But the emergence of a new breed of hybrid annuity contract with an LTC component–in the form of an LTC-specific income rider, for example–gives advisors another option to offer clients to cover at least a portion of LTC risk. “You pay extra for the rider, but if I have a client who needs long-term care insurance and isn’t interested in buying [a standalone policy], here’s a way for me to get them some level of coverage,” Donohoe says. And because it comes with an annuity, the coverage typically involves no underwriting, he adds.

The one-two: Annuity with life insurance
The annuity-life insurance cross-sale often centers on issues of wealth transfer and tax liability. Generally speaking, Donohoe says, annuities “aren’t the best wealth transfer vehicle” because any death benefit above cost basis is typically taxable on a non-qualified contract. Thus, it may be wise to use life insurance to infuse a client’s estate with a measure of tax diversity.

“People who have an annuity need to be thinking about moving some money into a [whole or universal] life insurance policy, where accumulation is tax free and so is the death benefit,” Sheridan asserts.

Such a maneuver not only can lighten the tax burden on heirs, it’s a leverage play to increase the size of or equalize an estate. What’s more, payments from a single-premium, immediate annuity can be used to cover life insurance premiums, Kauffman notes.

The emergence of hybrid life insurance-LTC products–similar to the hybrid annuity-LTC products mentioned earlier–provides advisors with an opening to add a wealth-protection wrinkle to the discussion. “When you have someone who just doesn’t want to buy a [standalone LTCI policy], you can take some annuity money and put it in something like a universal life insurance policy that offers some level of long-term care coverage, where you can get up to five times the face value for long-term care.”

The one-two: Exchanging one annuity for another
Because this maneuver involves a 1035 exchange of one annuity for another, it’s more a cross-over than a cross-sale, Donohoe says. If a client wants to maximize the death benefit from an older, nonqualified variable annuity contract that’s now outside its surrender period, he explains, it’s worth considering a 1035 exchange that gives the client a new zero-surrender-period variable contract that comes with a higher guaranteed death benefit amount.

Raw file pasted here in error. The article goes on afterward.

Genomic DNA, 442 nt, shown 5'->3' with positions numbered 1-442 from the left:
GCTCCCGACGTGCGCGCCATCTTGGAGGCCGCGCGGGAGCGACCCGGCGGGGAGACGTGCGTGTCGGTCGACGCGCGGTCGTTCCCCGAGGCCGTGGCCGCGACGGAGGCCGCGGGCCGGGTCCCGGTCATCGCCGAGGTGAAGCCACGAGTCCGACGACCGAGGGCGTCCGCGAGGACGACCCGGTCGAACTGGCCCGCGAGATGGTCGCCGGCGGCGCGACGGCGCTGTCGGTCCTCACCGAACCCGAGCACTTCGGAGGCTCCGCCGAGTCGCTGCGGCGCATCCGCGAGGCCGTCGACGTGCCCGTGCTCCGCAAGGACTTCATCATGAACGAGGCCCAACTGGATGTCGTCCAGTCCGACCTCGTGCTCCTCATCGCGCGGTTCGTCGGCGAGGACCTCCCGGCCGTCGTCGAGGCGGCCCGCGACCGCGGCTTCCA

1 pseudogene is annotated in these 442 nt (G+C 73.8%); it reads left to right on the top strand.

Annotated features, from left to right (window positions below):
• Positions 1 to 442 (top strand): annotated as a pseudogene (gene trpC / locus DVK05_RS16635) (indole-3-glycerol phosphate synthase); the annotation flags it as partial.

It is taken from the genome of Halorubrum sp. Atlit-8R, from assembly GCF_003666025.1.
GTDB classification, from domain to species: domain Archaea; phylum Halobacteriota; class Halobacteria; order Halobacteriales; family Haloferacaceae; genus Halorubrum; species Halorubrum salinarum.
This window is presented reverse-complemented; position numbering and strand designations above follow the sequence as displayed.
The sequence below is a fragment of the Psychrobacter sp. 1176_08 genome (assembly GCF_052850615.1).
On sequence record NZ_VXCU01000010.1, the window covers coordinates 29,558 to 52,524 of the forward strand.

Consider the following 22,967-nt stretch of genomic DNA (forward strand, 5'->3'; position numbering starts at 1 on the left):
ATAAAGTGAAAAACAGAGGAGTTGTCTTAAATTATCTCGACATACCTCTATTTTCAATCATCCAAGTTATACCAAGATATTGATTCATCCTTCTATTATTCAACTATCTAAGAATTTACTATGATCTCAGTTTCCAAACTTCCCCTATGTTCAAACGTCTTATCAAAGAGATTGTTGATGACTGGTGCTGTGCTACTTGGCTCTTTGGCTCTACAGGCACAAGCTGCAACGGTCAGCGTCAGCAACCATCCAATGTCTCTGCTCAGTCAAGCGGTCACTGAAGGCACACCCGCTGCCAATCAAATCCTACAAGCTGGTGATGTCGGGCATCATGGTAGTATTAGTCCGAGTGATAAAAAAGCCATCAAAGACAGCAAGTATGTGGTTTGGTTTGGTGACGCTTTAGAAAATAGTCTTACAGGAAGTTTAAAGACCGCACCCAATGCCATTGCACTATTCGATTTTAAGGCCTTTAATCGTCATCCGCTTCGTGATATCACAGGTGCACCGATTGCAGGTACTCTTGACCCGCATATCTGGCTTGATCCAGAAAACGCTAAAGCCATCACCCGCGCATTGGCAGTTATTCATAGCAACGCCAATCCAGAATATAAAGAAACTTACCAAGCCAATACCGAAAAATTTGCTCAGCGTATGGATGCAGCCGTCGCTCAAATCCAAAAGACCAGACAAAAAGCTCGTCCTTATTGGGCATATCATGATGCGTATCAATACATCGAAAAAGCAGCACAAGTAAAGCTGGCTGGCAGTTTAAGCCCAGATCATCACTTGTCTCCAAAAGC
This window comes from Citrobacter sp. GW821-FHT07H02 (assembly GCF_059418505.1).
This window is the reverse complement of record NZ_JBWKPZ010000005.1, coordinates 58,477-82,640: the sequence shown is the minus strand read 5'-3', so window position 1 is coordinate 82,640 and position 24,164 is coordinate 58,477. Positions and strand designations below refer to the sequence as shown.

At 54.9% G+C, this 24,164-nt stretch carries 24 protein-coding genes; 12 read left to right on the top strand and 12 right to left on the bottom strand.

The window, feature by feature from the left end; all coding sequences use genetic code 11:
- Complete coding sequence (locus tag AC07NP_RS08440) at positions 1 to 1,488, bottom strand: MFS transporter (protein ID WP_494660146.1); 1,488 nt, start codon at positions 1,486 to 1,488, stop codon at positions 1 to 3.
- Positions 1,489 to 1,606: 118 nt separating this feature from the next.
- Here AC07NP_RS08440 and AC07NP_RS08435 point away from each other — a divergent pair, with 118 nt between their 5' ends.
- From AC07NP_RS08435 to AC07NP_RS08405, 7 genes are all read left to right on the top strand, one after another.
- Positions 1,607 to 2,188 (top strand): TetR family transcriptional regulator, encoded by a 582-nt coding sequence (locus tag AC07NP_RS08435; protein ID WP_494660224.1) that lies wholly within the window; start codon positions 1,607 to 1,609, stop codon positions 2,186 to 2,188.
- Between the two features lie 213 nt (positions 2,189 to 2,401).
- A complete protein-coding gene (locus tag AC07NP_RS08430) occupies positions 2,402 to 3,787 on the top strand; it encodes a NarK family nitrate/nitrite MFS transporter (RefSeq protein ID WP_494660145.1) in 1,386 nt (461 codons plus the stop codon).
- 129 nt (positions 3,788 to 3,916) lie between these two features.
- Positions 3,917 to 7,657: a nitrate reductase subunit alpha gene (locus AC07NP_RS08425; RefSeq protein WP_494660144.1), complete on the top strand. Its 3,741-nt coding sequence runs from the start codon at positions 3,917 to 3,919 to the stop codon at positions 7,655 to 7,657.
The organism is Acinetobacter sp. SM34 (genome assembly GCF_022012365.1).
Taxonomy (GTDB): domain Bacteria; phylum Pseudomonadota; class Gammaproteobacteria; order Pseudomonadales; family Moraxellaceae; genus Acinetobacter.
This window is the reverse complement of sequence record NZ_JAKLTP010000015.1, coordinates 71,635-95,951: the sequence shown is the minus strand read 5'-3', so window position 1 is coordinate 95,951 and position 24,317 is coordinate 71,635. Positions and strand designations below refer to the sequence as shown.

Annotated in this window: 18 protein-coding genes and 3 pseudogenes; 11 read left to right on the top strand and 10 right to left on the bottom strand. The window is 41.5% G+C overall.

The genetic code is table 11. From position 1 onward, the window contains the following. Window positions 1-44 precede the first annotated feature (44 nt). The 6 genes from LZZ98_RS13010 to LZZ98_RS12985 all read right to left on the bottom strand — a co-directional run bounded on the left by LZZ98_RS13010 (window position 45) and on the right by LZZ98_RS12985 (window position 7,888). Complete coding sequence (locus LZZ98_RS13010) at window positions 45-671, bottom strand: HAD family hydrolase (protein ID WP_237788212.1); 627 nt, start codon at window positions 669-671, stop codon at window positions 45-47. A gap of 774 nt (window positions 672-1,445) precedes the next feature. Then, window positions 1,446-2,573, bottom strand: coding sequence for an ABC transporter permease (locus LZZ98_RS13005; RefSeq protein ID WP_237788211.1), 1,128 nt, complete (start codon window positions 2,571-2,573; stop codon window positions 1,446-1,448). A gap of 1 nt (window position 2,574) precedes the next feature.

“There may be an additional expense to this, but when the client has plenty of other money to live on and wants to maximize the death benefit, this is one way to do it. You’re locking in the extra death benefit amount, plus you get full liquidity and the return-of-premium feature.”

For example, a client purchased a variable annuity in 2000 for $100,000. The cash value today has grown to $150,000. This contract may have a return-of-premium death benefit of $100,000. If the client passed away today, the heirs would get the higher cash value. If the cash value were to fall to $90,000 and then the client passes away, heirs would receive the return-of-premium death benefit of $100,000. If the client instead transferred to a new VA today, they might lock in a new return-of-premium death benefit of $150,000. If the cash value were to fall to $90,000 and the client passed away, the heirs would receive the $150,000 return of premium death benefit.

This assumes zero withdrawals from the contract. In this instance, the client may protect embedded gains via a new return of premium death benefit. Understanding the client’s liquidity needs is key to making this transaction work. This option may also be worthwhile for clients who have health issues that preclude the use of life insurance.

That’s how good chess players and boxers think.